Titanic's last dinner menu tops $100,000 at Heritage Auctions

Jack Sprat

Jack Sprat

2015-11-10 11:03:53

A menu from the final dinner served aboard the Titanic, just hours before it sank, has sold for more than $100,000 in Dallas.

The First Class menu offered passengers delicacies including oysters, filet mignon, roast duckling and squab, along with desserts such as Waldorf pudding or peaches in chartreuse jelly.

The menu featured the signatures of the five men who dined together that night: Edward P. Calderhead of New York City; Spencer V. Silverthorne of St. Louis; George E. Graham, a sales manager from Winnipeg, Canada; James R. McGough, a buyer from Philadelphia; and John Irwin Flynn of Brooklyn. Four of them made it safely to the lifeboats and survived the disaster, but Graham was sadly lost with the ship.

Although menus from the luncheon on April 14 have previously sold at auction, this evening dinner menu is believed to be the first example of its kind to hit the market. Complete with its intricately illustrated front cover, the possibly unique menu sold for $118,750.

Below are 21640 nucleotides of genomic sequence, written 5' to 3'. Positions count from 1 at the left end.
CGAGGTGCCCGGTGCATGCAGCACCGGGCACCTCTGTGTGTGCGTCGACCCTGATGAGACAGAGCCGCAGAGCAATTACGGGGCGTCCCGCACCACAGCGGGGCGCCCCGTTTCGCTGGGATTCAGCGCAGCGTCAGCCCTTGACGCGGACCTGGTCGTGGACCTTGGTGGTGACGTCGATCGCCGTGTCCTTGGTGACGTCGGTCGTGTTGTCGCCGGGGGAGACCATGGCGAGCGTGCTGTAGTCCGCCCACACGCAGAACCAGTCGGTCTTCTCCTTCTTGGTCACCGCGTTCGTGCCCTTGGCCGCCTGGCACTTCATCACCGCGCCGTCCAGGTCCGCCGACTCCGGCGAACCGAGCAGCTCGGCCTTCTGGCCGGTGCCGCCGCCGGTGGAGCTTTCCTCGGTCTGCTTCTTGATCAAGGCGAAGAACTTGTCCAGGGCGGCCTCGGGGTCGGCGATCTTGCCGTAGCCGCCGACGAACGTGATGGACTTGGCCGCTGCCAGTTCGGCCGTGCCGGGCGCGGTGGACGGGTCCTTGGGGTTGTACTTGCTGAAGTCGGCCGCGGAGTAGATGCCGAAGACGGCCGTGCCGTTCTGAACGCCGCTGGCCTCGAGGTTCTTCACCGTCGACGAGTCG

The sale also included a further relic from the disaster: a painting of the iceberg which sank the ship, as captured by an artist on the boat which rescued survivors.

On the morning of April 15, passengers aboard the RMS Carpathia were plunged into a drama of their own as the ship responded to a distress call and began picking up Titanic survivors.

One of the passengers was Laura Wilson Luce of Titusville, Pennsylvania, an accomplished artist whose work had been exhibited at the Museum of Modern Art in New York and the Carnegie Museum in Pittsburgh.

As the ship drifted through an ice field, she sketched an illustration of the huge iceberg believed to have been responsible for the sinking of the Titanic, which she later turned into an oil painting.

As a unique first-hand account of the events, the painting sold for $12,500.

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